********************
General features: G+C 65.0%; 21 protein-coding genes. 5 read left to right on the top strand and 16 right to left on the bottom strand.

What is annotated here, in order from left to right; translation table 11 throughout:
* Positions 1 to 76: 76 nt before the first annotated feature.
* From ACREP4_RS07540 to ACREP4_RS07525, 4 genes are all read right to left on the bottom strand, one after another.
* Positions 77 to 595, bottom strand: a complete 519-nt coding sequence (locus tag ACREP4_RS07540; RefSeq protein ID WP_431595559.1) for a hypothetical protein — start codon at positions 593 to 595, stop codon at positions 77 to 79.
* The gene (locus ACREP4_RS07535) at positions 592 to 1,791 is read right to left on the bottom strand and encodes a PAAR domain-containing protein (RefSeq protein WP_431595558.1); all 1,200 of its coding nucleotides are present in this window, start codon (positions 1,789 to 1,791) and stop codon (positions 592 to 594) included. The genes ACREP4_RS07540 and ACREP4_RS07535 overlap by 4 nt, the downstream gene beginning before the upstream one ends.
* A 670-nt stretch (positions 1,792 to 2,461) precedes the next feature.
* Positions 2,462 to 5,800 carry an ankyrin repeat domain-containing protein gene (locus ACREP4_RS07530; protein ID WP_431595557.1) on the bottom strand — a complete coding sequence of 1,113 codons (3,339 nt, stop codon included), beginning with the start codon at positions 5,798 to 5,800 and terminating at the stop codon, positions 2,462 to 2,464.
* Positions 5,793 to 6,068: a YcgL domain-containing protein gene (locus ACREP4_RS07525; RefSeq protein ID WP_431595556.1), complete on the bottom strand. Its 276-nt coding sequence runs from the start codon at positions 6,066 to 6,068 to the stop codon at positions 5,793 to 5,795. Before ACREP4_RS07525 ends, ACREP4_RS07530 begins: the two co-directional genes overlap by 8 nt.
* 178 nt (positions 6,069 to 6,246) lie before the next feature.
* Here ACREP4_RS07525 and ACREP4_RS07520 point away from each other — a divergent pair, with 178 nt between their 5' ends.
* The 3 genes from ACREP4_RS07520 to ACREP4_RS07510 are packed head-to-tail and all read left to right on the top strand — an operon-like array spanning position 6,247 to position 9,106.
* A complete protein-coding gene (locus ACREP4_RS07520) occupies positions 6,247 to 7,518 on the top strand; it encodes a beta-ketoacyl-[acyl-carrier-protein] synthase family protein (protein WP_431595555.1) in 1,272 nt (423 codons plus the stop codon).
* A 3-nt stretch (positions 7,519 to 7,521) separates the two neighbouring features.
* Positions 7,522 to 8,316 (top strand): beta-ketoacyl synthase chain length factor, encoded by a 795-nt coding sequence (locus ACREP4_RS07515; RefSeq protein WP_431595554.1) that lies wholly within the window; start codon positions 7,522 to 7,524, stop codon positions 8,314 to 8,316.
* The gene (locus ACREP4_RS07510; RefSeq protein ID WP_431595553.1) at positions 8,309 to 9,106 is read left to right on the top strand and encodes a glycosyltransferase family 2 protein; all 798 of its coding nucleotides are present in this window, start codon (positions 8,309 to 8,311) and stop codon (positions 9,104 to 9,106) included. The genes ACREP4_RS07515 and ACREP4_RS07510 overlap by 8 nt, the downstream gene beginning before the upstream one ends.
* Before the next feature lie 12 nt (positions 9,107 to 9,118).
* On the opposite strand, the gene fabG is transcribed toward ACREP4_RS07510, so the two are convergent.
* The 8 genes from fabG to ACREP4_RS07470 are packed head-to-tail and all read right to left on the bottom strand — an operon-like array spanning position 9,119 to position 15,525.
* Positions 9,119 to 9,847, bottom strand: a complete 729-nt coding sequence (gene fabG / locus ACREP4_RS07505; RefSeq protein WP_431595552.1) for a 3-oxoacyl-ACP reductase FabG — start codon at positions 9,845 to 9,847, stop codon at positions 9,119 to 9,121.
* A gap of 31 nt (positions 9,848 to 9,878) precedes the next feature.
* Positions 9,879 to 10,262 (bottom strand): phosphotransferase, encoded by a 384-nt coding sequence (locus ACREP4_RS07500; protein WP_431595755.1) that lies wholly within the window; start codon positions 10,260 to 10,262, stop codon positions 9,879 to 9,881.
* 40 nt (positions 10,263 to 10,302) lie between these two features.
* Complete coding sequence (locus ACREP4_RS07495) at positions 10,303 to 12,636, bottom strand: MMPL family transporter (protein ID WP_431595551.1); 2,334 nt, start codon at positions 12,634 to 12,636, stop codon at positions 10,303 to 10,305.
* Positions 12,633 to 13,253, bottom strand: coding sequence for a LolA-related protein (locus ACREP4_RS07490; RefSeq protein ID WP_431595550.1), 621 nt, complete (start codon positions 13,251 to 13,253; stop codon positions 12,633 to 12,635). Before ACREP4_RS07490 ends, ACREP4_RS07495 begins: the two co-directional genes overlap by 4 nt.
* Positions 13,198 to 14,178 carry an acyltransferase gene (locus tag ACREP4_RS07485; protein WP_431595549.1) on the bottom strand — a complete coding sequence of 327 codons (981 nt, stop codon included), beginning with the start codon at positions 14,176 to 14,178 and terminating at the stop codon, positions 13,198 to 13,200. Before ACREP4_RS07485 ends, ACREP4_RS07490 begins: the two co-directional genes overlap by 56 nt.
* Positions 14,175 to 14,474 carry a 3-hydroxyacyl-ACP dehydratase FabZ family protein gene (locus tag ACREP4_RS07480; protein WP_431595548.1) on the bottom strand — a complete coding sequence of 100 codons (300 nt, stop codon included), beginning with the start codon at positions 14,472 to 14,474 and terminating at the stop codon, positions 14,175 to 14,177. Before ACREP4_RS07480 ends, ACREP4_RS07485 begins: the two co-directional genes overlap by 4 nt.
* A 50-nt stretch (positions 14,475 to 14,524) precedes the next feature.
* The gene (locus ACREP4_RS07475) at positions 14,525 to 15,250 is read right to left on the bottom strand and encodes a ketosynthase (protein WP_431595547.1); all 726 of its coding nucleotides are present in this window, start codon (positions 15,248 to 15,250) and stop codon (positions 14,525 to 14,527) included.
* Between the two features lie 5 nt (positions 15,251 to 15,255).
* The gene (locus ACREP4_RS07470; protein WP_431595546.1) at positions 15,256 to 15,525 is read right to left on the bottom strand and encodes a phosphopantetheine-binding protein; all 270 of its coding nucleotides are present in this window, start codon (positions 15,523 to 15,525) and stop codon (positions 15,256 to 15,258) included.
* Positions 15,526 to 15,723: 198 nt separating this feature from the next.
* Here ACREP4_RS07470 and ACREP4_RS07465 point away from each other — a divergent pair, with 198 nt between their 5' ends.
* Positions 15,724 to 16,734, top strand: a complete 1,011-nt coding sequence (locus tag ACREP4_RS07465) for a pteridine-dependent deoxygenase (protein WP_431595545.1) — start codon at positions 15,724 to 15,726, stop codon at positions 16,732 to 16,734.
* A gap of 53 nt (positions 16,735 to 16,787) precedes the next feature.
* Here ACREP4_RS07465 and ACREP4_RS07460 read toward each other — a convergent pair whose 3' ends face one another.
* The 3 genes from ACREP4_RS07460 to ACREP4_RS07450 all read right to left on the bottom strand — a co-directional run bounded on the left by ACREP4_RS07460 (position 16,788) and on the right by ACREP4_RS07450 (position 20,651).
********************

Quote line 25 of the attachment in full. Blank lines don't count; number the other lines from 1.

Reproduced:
* Positions 12,633 to 13,253, bottom strand: coding sequence for a LolA-related protein (locus ACREP4_RS07490; RefSeq protein ID WP_431595550.1), 621 nt, complete (start codon positions 13,251 to 13,253; stop codon positions 12,633 to 12,635). Before ACREP4_RS07490 ends, ACREP4_RS07495 begins: the two co-directional genes overlap by 4 nt.